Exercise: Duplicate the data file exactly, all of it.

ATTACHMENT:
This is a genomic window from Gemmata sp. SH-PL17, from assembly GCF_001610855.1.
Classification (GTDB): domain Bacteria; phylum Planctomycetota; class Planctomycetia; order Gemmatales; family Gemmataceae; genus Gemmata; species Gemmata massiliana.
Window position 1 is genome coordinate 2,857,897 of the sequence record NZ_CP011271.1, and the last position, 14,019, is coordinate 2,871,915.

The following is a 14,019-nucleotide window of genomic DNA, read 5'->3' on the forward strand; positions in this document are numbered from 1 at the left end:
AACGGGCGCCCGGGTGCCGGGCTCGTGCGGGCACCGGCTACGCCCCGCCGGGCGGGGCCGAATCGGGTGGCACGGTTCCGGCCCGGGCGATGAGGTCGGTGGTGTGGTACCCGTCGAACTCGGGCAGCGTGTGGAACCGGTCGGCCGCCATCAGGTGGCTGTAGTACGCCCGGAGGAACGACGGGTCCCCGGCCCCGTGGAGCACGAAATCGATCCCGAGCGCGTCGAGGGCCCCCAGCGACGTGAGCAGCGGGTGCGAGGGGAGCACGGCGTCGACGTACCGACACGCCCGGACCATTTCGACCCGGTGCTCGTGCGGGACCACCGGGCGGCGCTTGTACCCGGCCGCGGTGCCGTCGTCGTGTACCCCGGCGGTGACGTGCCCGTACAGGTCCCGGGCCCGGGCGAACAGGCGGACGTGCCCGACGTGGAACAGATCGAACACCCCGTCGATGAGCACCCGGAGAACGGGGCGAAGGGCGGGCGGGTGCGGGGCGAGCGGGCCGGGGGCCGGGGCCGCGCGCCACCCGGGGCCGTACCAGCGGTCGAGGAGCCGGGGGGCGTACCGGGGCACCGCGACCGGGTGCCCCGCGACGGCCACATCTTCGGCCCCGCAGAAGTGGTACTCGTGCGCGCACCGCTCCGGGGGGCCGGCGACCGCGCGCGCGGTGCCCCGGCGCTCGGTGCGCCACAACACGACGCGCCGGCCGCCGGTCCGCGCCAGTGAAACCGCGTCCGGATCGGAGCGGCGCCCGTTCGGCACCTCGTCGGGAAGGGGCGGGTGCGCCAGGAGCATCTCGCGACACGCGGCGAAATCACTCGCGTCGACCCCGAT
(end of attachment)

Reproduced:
This is a genomic window from Gemmata sp. SH-PL17, from assembly GCF_001610855.1.
Classification (GTDB): domain Bacteria; phylum Planctomycetota; class Planctomycetia; order Gemmatales; family Gemmataceae; genus Gemmata; species Gemmata massiliana.
Window position 1 is genome coordinate 2,857,897 of the sequence record NZ_CP011271.1, and the last position, 14,019, is coordinate 2,871,915.

The following is a 14,019-nucleotide window of genomic DNA, read 5'->3' on the forward strand; positions in this document are numbered from 1 at the left end:
AACGGGCGCCCGGGTGCCGGGCTCGTGCGGGCACCGGCTACGCCCCGCCGGGCGGGGCCGAATCGGGTGGCACGGTTCCGGCCCGGGCGATGAGGTCGGTGGTGTGGTACCCGTCGAACTCGGGCAGCGTGTGGAACCGGTCGGCCGCCATCAGGTGGCTGTAGTACGCCCGGAGGAACGACGGGTCCCCGGCCCCGTGGAGCACGAAATCGATCCCGAGCGCGTCGAGGGCCCCCAGCGACGTGAGCAGCGGGTGCGAGGGGAGCACGGCGTCGACGTACCGACACGCCCGGACCATTTCGACCCGGTGCTCGTGCGGGACCACCGGGCGGCGCTTGTACCCGGCCGCGGTGCCGTCGTCGTGTACCCCGGCGGTGACGTGCCCGTACAGGTCCCGGGCCCGGGCGAACAGGCGGACGTGCCCGACGTGGAACAGATCGAACACCCCGTCGATGAGCACCCGGAGAACGGGGCGAAGGGCGGGCGGGTGCGGGGCGAGCGGGCCGGGGGCCGGGGCCGCGCGCCACCCGGGGCCGTACCAGCGGTCGAGGAGCCGGGGGGCGTACCGGGGCACCGCGACCGGGTGCCCCGCGACGGCCACATCTTCGGCCCCGCAGAAGTGGTACTCGTGCGCGCACCGCTCCGGGGGGCCGGCGACCGCGCGCGCGGTGCCCCGGCGCTCGGTGCGCCACAACACGACGCGCCGGCCGCCGGTCCGCGCCAGTGAAACCGCGTCCGGATCGGAGCGGCGCCCGTTCGGCACCTCGTCGGGAAGGGGCGGGTGCGCCAGGAGCATCTCGCGACACGCGGCGAAATCACTCGCGTCGACCCCGAT